(WHAS11) -- The Commonwealth of Kentucky and the federal government spend about $120 million a year subsidizing day care for low income parents in Kentucky.
That's an annual cost of more than $0 dollars per person.
But our I-Team discovered, through a recent tragedy, that not all of the money is going where it's supposed to.
And, instead, is ending up in the pockets of those violating the rules.
Our investigation started with a crash.
A van owned by Heavenly Angels Childcare Center plowed into a tree earlier in June, killing a monitor and injuring the driver and 14 children on board.
Ashley Brown's youngest daughter was the most seriously injured.
“The 8-month-old, she had emergency eye surgery. She has a broken nose. She was on a ventilator for about nine days,” Brown said.
Brown's 4-year-old also had a broken nose.
Her 1-year-old had a broken leg.
After the initial shock of the crash wore off, Brown became even more upset when WHAS11 shared with her the contents of hundreds of pages of investigative documents involving the day care we obtained from the Cabinet for Health and Family Services under the Kentucky Open Records Law.
Among the violations: a child left unattended in a hot van for hours, speeding by day care staff members, drivers who didn't have licenses and evidence that the van was regularly overloaded.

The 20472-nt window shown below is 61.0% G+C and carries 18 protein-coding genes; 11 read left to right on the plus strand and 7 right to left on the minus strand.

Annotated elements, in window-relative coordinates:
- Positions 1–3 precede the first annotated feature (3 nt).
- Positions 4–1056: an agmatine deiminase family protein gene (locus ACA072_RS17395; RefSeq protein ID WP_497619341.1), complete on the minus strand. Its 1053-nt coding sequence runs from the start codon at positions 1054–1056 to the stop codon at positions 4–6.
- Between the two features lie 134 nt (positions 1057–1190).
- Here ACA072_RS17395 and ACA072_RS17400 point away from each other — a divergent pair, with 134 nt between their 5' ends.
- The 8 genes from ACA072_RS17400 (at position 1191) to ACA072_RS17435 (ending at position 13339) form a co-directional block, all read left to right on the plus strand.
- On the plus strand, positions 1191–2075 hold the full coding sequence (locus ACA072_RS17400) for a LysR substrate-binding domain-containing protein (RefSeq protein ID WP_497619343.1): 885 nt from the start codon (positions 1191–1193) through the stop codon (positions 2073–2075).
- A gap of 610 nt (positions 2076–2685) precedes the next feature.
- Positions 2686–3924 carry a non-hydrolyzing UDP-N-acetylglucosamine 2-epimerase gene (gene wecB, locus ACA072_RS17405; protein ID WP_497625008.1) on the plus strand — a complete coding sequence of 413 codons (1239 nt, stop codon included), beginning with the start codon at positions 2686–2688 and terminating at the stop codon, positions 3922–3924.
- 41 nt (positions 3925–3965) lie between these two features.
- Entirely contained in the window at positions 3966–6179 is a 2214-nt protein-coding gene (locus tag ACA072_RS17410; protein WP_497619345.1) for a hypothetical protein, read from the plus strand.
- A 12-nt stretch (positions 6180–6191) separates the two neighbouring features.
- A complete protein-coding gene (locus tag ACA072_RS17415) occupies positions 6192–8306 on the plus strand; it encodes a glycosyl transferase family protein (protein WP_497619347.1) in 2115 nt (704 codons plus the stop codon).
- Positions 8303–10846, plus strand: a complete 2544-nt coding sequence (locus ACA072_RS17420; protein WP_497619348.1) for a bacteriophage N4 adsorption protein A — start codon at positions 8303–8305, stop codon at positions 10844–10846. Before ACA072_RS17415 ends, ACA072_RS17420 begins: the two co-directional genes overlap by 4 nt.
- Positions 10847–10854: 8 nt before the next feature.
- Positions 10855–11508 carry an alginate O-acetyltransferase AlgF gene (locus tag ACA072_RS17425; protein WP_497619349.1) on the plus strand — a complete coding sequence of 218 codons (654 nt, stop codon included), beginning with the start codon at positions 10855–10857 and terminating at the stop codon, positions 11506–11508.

“I'm livid. Any parent would be, because I'm trusting you with my children. And you're doing all this,” Brown said.
But according to the state, Heavenly Angels had other big problems.
The day care and owner Lavonia Lewars over billed the state's child care assistance program repeatedly.
An Office of Inspector General report shows that in one month, Lewars billed the state for caring for 134 children at one of her day care locations, even though that facility only has a total capacity of 40.
The Office of Inspector General determined Lewars collected more than $222,000 more than she was entitled to during in an eight-month period.
She was ordered to pay it all back, but the state didn't make her.
Instead, the state gave her another chance, and kept sending $125,000 a month to Heavenly Angels.
Susan Vessels is Executive Director of Community Coordinated Child Care, or 4-C's.
That agency administers child care assistance to 1,500 day cares in the Louisville area.
When asked whether Heavenly Angels had ever had any consequences, Vessels replied, “There have been many attempts at that. No one has ever closed her down.”
The state investigation indicates that Heavenly Angels Childcare center signed up Somali families with lots of children.
They would then register those children for child care benefits and hire the parents.
That's because those parents had to prove to the state they had at least part-time jobs to qualify for subsidized child care.
“There have been as many as 50 percent, 60 percent of the parents who have children in that facility who supposedly work at that facility,” Vessels said.”If they have as many people working for them as they say are working for them, they have the best staff to child ratios ever seen. “
Heavenly Angels is not the only day care investigated for overbilling the state.
An Office of Inspector General report we obtained indicated that MCA Child Care on Poplar Level Road was overpaid $153,000 in 2011.
The owner of that facility denied any wrongdoing, but refused to comment.